Simplifying Christmas: Traditions

When Jason and I got married, we brought with us a history of two different family’s Christmas traditions. The first year we tried to do them all. Overwhelming. So, the next year we chose a few that had deep meaning for us. 
Jason finds it very important to have a ‘real’ tree, so we go out and get one each year on December 1st.

Christmas 2012

In his family, the Christmas Eve meal was Chinese food. It’s a great idea, really. If you have time to cook it yourself, great. If not, you can order in, or do a combination of the two.  One of our very first dates was to an Ethiopian Restaurant and we both loved it. It’s a cooking, cultural, delicious food eating experience. So, we chose Ethiopian food as our Christmas Eve dinner tradition. Usually I spend the day cooking and if things are really hectic or we are having a lot of people over, we order a few dishes from the local Ethiopian restaurant. Now that we live closer to family, or are traveling, we have not continued this tradition. We’ve decided that after this year Christmas Eve and Christmas Day will be for our own little family and we will work on bringing this tradition back.

Our first Ethiopian Christmas Eve meal as a married couple.

Jason also LOVES decorating the outside of the house with Christmas lights. I mean, if he had his way we would have santa and his sleigh on our rooftop and a huge nativity on the front yard and enough lights to blow the breaker. But, thankfully I have a bit of input and classic lights all over has been good enough so far and we’ve avoided the Tim Taylor or National Lampoon’s Christmas disaster.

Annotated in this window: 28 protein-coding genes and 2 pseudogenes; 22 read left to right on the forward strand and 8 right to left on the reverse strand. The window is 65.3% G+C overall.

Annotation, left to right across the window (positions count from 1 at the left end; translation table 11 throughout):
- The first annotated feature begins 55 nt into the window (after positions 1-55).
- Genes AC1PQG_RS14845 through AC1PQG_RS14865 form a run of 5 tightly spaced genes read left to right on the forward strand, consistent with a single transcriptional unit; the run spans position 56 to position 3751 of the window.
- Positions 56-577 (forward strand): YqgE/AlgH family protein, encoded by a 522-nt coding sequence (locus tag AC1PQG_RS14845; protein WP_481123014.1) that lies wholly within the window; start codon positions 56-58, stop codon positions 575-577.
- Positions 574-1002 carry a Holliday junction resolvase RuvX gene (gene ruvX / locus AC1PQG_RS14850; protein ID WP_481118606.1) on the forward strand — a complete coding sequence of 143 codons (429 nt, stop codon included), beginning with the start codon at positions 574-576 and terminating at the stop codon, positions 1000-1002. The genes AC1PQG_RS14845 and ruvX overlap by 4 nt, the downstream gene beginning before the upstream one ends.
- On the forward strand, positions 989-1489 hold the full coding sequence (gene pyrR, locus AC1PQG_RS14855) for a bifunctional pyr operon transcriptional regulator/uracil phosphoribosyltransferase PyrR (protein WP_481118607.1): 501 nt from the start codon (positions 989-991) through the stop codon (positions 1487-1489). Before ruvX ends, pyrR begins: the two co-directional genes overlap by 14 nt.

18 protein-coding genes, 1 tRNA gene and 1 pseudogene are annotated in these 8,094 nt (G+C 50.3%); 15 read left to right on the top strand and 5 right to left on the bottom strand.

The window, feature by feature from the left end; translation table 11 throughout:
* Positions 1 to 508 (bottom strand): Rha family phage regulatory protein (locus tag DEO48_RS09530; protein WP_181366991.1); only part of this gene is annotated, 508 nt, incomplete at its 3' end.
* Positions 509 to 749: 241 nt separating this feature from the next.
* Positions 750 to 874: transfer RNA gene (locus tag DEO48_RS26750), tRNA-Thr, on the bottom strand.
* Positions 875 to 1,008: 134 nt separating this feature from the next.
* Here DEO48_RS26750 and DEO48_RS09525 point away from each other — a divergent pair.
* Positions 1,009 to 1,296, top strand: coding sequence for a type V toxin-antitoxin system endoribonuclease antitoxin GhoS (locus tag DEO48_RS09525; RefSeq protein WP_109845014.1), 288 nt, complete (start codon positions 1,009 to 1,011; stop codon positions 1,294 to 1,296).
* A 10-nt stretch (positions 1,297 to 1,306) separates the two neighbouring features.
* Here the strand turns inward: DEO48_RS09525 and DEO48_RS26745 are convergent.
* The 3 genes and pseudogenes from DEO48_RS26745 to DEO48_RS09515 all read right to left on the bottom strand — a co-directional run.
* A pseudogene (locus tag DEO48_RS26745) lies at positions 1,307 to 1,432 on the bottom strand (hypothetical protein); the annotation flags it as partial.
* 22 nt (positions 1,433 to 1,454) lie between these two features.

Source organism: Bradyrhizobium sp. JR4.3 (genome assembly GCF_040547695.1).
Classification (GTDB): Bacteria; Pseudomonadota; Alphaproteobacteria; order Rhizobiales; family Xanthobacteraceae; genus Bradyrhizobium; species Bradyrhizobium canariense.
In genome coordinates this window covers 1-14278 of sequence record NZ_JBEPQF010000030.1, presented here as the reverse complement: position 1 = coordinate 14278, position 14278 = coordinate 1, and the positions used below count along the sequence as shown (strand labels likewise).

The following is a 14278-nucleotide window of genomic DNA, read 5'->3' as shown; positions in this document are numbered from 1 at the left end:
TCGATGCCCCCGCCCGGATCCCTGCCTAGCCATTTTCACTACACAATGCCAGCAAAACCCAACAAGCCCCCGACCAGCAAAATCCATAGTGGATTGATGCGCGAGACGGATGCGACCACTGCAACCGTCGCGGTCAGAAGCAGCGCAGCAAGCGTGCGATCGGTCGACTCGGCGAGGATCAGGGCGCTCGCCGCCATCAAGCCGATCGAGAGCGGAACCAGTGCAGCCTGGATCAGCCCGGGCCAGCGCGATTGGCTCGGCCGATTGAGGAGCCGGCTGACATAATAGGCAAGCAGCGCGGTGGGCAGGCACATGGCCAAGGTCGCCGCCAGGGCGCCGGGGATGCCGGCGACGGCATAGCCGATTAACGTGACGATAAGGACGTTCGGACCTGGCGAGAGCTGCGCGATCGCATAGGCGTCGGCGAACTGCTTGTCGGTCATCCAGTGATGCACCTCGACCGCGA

Christmas 2012
In my family we always had advent candles and lit them every advent Sunday, singing a few carols and reading a story or two. When we had our own kids we changed this a bit. We still have the advent candles, but we light them every night starting the first advent Sunday. Then we open one of the 25 children’s Christmas stories I have wrapped in Christmas wrapping paper, and unwrap it, read it and sing a Christmas carol before blowing out the candles and go to bed.

Christmas 2012

One other tradition I grew up with was that we each had mini Christmas stockings and we open them on Boxing Day. Every year there would be little items in them like chocolate, candy, nail clippers, and always, always a Christmas ornament to add to our collection. My Mom still mails us each a filled stocking to open on Boxing Day if we aren’t home for Christmas. I love this tradition and we are continuing it in our little family. You can see them hanging on the beam post in the Christmas tree picture above.

And then there is the Christmas baking that usually starts in November. We fill the freezer and a week before Christmas we create platters and tins to share with family, friends, and co-workers.

This seems like a whole lot of traditions, but really, we’ve kept a few, we’ve let go of quite a few, and made a few our own. When it comes down to it, I think there are seven in our list and they all fit into our lifestyle and daily routine really nicely. Isn’t that how it should be? Something that fits our family, our budget and our lifestyle? I hope so.
You may be thinking But I didn’t grow up with any Christmas traditions?  That’s okay! How fun would it be to choose a few to start with your family now? Pinterest has oodles and oodles of ideas. It’s overwhelming, really, but truly, so many good ideas. So, pick a few to try out. Then next year, revamp until you find what works for you and yours.
Here’s to keeping the Christmas season simple this year.

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